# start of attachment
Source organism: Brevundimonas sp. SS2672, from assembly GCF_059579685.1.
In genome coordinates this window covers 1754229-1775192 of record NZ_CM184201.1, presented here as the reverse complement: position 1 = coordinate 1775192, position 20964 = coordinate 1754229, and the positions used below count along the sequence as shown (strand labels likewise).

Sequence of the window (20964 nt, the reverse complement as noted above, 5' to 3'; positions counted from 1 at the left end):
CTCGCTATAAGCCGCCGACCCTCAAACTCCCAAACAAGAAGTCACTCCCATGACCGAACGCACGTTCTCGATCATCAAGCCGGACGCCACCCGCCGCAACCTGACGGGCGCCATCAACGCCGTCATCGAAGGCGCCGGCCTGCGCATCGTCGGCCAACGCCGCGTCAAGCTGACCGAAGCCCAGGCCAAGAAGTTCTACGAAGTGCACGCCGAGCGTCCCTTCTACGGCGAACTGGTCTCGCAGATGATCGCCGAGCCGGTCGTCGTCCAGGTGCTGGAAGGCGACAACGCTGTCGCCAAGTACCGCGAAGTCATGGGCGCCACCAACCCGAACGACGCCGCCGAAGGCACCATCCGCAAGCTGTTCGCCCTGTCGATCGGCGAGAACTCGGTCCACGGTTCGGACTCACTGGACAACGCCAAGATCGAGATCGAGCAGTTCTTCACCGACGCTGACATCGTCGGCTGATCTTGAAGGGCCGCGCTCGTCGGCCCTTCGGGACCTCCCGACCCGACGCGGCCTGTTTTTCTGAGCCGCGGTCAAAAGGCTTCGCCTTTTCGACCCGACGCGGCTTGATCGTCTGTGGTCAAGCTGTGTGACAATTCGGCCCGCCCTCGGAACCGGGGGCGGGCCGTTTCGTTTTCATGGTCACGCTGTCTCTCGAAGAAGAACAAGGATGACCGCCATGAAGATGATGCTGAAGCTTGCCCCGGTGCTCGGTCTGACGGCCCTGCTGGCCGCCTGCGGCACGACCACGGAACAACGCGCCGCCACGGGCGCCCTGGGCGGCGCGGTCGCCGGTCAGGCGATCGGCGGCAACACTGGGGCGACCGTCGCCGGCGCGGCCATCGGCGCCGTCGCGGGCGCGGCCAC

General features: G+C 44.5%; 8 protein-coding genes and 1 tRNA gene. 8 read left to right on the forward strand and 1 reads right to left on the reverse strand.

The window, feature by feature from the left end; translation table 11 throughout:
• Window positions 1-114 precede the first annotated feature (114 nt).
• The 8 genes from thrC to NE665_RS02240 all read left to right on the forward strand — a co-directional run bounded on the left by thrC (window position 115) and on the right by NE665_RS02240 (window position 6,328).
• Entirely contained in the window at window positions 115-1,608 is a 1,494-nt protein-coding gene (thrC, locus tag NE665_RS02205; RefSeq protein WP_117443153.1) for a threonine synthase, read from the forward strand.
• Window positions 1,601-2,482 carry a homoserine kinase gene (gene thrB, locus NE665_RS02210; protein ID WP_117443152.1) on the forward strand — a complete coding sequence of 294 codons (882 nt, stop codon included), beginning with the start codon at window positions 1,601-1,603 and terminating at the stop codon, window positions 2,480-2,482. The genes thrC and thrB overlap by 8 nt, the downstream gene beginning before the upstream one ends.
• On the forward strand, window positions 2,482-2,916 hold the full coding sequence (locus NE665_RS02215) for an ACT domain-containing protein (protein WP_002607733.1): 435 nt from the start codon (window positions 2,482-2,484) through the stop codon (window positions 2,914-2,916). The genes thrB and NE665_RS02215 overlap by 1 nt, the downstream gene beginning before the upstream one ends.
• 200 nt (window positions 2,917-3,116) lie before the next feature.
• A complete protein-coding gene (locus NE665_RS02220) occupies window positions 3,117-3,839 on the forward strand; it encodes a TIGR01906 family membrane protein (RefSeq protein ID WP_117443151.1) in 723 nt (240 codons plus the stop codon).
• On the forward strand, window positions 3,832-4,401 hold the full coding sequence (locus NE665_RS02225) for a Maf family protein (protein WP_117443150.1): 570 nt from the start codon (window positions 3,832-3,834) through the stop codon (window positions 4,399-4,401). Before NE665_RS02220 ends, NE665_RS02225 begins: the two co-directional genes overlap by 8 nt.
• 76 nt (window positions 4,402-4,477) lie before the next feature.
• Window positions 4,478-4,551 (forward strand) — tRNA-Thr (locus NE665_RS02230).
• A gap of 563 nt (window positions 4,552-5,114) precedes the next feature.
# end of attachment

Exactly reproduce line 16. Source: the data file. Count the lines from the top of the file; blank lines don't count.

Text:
• Window positions 4,478-4,551 (forward strand) — tRNA-Thr (locus NE665_RS02230).